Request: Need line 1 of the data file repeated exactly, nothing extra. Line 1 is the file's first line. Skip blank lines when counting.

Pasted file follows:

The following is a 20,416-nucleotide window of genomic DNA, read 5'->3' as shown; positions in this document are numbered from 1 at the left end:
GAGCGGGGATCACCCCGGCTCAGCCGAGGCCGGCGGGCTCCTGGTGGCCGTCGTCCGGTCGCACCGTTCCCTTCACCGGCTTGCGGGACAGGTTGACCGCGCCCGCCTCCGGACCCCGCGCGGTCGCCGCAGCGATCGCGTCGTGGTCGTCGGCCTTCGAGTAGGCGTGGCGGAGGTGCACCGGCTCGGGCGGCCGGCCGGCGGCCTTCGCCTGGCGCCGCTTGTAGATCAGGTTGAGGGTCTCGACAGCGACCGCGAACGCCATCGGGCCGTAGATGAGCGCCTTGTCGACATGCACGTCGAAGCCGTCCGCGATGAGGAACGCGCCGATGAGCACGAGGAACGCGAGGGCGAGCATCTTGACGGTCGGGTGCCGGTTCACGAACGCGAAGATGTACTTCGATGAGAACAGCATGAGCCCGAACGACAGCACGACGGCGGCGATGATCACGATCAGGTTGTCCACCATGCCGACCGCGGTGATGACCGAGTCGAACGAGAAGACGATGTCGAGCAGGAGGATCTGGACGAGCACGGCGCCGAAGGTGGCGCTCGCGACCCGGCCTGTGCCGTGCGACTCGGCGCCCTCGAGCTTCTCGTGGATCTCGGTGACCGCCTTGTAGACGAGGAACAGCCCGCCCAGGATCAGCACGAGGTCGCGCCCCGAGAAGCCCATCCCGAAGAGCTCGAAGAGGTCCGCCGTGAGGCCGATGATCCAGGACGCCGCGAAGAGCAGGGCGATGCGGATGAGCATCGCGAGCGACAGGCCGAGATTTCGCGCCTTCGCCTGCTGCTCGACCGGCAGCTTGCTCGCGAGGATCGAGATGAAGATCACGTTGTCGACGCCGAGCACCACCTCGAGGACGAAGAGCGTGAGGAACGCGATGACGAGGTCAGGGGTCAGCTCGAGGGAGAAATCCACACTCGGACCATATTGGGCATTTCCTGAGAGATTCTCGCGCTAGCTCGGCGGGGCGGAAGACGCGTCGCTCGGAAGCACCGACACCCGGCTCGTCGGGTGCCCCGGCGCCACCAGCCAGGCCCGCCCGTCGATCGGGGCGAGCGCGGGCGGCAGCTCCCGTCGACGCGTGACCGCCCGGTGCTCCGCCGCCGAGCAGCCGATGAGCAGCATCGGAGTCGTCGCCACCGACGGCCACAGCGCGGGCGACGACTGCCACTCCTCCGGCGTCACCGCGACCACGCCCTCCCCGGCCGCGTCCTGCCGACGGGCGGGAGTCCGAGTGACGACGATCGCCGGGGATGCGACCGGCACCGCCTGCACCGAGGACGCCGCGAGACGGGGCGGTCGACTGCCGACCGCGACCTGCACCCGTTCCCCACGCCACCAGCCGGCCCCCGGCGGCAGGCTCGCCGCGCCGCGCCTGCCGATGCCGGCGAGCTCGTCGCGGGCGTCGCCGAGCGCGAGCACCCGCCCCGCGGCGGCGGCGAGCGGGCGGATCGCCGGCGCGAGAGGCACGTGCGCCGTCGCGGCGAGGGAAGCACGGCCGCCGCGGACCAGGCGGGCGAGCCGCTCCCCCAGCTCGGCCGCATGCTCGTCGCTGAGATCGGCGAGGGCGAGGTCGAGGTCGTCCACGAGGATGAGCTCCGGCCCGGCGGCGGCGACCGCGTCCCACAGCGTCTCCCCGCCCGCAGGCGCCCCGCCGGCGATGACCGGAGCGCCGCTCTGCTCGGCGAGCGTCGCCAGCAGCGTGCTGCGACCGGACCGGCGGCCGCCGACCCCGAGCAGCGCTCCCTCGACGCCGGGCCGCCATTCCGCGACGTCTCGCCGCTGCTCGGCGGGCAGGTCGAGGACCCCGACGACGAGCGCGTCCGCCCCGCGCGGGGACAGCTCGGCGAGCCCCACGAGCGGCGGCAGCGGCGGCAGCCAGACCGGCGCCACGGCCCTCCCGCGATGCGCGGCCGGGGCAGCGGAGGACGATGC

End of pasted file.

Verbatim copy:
The following is a 20,416-nucleotide window of genomic DNA, read 5'->3' as shown; positions in this document are numbered from 1 at the left end: